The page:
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19 March 2019 | Story Thabo Kessah | Photo Thabo Kessah
Thokozile Thulo
Thokozile Thulo says the UFS has changed its focus in supporting students with disabilities.

The Centre for Universal Access and Disability Support (CUADS) has recently opened a permanent office on the Qwaqwa Campus The centre aims to ensure that the University of the Free State increasingly becomes a universally accessible higher-education institution which embraces students with various disabilities.

Thokozile Thulo, CUADS Assistant Officer at Qwaqwa said: “Our focus has changed from ‘special’ accommodation for individuals to the creation of a learning environment that is welcoming and empowering to all students. Integrated learning and education methodologies and processes are being researched and developed to create more awareness among lecturing staff. This incorporates universal design, faculty instruction and curricula.” 

The CUADS office assists students to gain access to study courses, learning materials, various buildings and residences, computer facilities and specialised exams and tests. For visually-impaired students, study material and textbooks in Braille, audio, e-text or enlarged format are provided. 

The office also supports students with various psychosocial and chronic conditions such as epilepsy and panic disorder, as well as learning difficulties such as dyslexia and hyperactivity. “In addition, we support students with special arrangements such as extra time for tests and exams,” said Thokozile.



News Archive

Prof. Letticia Moja a winner in her category
2004-08-17

 

Prof. Moja a finalist in award 
'Every member of staff is important to me'

Michelle Cahill - Bloemnuus

IF you are in need of a dose of inspiration, try and get an appointment with Prof. Letticia Moja, the Dean of the Faculty of Health Science at the University of the Free State. It will not be easy as she has an extremely tight schedule, over and above being a finalist in the 2004 Shoprite/Checkers Woman of the Year competition.

 

Although not a born and bred Free Stater, this dynamic woman has come to love the Free State. "Once you get past the mindset of a small town and all the negatives surrounding it, it is an absolutely wonderful experience," Moja said.

Moja was born in Pretoria and grew up in Garankuwa as the second eldest of five children. "That was nothing special. I was not the eldest and I wasn't the youngest," she quipped. She had two younger brothers, one of whom died in a car accident and then two sisters.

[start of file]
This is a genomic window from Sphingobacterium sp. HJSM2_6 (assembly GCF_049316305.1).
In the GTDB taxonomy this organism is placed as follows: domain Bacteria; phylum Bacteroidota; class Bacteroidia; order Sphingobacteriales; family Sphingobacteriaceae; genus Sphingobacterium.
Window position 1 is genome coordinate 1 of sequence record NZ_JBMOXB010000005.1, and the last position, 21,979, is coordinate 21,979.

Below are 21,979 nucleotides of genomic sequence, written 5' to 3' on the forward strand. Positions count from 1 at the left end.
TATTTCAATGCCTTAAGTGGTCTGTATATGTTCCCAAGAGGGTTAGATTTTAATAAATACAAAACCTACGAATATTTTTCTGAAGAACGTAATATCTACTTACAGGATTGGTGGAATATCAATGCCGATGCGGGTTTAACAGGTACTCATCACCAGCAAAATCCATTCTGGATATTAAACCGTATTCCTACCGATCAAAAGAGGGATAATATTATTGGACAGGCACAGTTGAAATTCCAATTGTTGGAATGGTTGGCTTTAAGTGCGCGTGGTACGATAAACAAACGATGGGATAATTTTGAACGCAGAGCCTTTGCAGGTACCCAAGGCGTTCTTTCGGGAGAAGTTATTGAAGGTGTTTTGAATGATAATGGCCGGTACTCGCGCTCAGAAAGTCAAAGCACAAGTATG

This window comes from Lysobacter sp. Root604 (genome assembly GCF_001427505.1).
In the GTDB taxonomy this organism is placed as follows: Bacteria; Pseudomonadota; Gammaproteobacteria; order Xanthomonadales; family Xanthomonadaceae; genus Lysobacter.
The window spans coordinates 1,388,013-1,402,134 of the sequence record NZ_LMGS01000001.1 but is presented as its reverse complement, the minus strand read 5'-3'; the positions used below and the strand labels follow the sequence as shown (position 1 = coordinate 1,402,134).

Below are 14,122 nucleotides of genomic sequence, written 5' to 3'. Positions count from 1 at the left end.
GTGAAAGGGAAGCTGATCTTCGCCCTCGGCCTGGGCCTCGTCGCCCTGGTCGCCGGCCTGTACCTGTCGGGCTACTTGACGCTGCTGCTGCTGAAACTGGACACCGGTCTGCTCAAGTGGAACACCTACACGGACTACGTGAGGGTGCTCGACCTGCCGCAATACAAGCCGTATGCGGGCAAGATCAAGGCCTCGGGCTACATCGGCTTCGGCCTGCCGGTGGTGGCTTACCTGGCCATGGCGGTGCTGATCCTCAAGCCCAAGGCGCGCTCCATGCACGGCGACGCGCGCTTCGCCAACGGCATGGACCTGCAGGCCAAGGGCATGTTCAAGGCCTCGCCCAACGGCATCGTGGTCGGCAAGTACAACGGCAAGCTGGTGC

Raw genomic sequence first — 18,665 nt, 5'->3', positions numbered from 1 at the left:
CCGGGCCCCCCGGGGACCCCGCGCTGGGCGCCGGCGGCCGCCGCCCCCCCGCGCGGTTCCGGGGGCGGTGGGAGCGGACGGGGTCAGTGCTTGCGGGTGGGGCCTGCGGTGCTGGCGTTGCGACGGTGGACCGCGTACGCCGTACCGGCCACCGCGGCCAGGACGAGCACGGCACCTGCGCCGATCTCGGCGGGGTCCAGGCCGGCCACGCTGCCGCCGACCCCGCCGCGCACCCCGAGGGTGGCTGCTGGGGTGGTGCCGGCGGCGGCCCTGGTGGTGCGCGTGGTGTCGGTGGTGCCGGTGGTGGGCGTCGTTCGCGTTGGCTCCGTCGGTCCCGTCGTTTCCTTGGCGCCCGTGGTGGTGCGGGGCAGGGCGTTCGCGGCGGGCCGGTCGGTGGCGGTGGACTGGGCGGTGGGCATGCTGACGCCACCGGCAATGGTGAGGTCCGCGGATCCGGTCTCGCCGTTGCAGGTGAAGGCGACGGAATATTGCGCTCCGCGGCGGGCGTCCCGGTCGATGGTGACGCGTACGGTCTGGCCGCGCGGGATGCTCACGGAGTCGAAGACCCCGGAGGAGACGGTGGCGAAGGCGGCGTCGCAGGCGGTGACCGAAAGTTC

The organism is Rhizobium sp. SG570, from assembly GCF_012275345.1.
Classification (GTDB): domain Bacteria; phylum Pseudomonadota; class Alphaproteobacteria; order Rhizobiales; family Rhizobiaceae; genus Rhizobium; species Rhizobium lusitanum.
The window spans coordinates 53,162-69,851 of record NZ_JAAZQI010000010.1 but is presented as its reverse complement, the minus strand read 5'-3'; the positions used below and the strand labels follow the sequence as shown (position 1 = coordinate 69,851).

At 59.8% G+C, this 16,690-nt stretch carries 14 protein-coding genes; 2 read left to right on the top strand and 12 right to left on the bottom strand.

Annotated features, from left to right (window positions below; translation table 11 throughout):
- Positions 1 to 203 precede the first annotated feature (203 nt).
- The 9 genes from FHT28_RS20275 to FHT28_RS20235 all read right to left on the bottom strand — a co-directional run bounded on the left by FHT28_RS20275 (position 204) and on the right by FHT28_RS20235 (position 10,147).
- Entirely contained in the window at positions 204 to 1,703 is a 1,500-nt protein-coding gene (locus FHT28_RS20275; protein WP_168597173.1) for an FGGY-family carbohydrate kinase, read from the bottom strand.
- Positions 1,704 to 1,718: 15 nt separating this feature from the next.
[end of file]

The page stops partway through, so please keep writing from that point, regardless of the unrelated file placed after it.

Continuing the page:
She went to school in Pretoria and her first contact with the Free State was when she wrote her matric at Moroka High School in Thaba Nchu. "That was one of the best schools for us at that time," she says. After completing matric, she went on to study medicine in KwaZulu-Natal.

In 1982 she returned "home" and completed her internship at the Garankuwa Hospital. Hereafter she specialised in gynaecological obstetrics at Medunsa.

She became the head of the gynaecological obstetrics unit and later opened a branch in Pietersburg.

"This was just about the most heart-rending time of my life. You saw people travelling for up to three days just to see a doctor," she says. "Here we really interacted with the community."

In 2001 she was invited by the University of the Free State to apply for the job of vice-dean of the Faculty of Health Science. "I wasn't too keen," she says, "but they kept on calling to find out if I had applied or not," she says with a smile. "Eventually I gave in and was appointed."

She thought she would work a couple of years under Prof. Kerneels Nel, then the dean of the faculty. "Unfortunately that was not to be. I had hoped that I could learn from him," Moja says.

Prof. Nel died of a heart attack in 2003 after which Moja deputised for him before being appointed as dean.

"This brought along a whole newset of challenges," she says, "Now I have to work out budgets and I need to know what human resources are," she jokes. This has prompted her to take up her studies again and she is currently doing her MBA.

"It has certainly been a challenge to go into management and without my support structure I most certainly wouldn't have been able to do it," Moja says.

Moja is actively involved in her church and serves on various committees including the Health Professional Council where she is acting president of the Medical and Dental Board and the Provincial Aids Council.

To her no job is menial. She recalls when she used to have "high tea" with her staff in Gauteng and Limpopo. "One of the cleaning ladies used to think her job was menial. That is just not so. No hospital can do without even the lowest position. Imagine stepping over rubbish while you're trying to catch a baby. To me everybody is important no matter what you do. "

Moja's eldest daughter is studying for her B.Accounting degree at Wits . Her youngest daughter is in Gr. 9 at Eunice and she has also brought along her niece, who is in Gr. 8 at Eunice. "You see, we need to be three girls in the house."
She feels honoured to have been nominated by the institution especially as it is traditionally male-dominated. "It is not about me, but about the support structure. Nobody can do it on their own. It is a team effort."
BLOEMNUUS - VRYDAG 9 JULIE 2004

 

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